The Tracker is a completely new design, borrowing nothing but the sole and the waterproofing method from everything that has come before it. It has a much more conventional look with a brown leather upper mixed with press-stud secured eyelets and brown/red laces. On the bottom remains the off-road sole, now called the ‘V-Trek’ which is 2.5mm thin with 4.5mm lugs for the best traction.
The all-around abrasion guard is no longer needed because the new upper is made of abrasion leather and rip-stop Nylon trimmings for increased durability. Vivobarefoot call this ‘V Leather’. The leather upper is instead glued directly to the sole with the help of the separator band. Vivobarefoot have had issues with this before, namely with the One where the upper would separate from the sole after little use – processes were subsequently updated and the issue was resolved.
Also removed are the ‘lace lockers’ in favour of a traditional speed lace system (open hooks). All eyelets and hooks are now a nice quality metal, rather than cheap plastic. You’ll also be glad to hear the hooks at the top are secured all the way through the boot rather than in-between the materials. Vivo made the Franklin boot very briefly which suffered from these snapping off. Even the Off-Road Hi had plastic closures sewn in-between the outer and inner materials – I guess the reason these didn’t snap off was because of the larger surface area and therefore they could be secured more firmly.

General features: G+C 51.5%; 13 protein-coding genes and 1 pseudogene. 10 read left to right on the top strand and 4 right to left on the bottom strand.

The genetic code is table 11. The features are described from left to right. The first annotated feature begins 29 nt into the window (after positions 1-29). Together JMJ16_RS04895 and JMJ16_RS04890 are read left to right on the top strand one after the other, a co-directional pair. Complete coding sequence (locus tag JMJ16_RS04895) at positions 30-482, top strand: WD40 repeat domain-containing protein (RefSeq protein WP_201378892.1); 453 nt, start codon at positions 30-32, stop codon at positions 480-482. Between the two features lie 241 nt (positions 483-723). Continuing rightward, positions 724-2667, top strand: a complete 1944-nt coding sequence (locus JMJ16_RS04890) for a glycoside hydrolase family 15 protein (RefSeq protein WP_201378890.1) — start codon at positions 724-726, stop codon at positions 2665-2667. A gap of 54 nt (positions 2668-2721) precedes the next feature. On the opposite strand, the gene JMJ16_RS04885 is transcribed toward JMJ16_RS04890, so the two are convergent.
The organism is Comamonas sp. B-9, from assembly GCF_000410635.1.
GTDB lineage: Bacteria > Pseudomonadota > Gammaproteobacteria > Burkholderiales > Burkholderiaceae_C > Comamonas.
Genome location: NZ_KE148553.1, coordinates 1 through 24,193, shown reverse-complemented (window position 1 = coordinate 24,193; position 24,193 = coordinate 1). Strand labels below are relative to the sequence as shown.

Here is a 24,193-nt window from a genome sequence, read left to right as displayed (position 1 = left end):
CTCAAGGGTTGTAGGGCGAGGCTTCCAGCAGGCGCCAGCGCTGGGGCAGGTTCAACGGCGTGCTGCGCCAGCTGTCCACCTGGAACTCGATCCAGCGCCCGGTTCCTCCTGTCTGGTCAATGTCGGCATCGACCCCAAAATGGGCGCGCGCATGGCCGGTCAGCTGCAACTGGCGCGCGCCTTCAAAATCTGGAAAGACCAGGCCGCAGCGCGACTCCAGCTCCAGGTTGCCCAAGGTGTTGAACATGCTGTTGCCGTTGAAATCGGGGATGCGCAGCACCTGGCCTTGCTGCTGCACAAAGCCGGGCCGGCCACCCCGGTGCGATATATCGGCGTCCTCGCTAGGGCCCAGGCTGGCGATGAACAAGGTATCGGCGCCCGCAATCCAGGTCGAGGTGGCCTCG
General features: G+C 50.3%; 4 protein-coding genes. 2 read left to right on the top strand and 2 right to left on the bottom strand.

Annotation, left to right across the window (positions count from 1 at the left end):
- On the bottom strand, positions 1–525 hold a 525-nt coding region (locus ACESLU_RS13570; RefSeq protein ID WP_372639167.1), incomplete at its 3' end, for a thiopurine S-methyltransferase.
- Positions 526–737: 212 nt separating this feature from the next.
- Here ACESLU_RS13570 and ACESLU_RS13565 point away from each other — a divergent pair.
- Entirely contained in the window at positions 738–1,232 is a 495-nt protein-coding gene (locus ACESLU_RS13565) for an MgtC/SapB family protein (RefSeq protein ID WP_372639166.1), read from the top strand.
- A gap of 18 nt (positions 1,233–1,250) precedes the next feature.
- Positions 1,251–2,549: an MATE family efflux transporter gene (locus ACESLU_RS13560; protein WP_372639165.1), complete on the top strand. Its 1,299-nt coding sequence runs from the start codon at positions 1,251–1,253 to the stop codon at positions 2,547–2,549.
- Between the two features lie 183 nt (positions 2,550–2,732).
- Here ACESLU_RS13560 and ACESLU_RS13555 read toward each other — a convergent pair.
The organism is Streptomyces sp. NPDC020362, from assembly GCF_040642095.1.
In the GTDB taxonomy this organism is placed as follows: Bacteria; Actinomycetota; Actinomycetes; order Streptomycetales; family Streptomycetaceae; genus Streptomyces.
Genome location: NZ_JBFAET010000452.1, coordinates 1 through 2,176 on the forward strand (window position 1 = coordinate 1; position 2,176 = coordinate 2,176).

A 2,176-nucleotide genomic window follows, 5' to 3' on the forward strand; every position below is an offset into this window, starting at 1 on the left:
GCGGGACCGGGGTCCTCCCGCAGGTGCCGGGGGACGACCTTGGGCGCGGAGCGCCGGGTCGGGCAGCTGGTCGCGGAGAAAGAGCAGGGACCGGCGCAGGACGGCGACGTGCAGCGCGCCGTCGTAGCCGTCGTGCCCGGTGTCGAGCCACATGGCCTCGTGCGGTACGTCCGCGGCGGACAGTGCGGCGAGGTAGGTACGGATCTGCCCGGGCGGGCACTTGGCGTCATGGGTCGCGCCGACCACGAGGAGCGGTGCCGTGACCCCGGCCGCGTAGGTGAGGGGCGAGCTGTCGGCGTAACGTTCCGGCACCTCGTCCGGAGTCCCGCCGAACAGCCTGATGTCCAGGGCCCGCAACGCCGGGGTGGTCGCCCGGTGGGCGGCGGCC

Interestingly, the laces now start further away from the toe-end of the boot which gives you a slightly bigger toe-box than previously offered. While the barefoot movement has always advocated a big toe box to allow your toes to splay as you walk, the previous models were always the smallest in the range in terms of width. Not to the point of being too narrow, but on the limit and noticeably smaller than other products in their range. The Tracker solves this problem because along with the relocated laces, from what I can tell, it’s about 0.5mm wider too.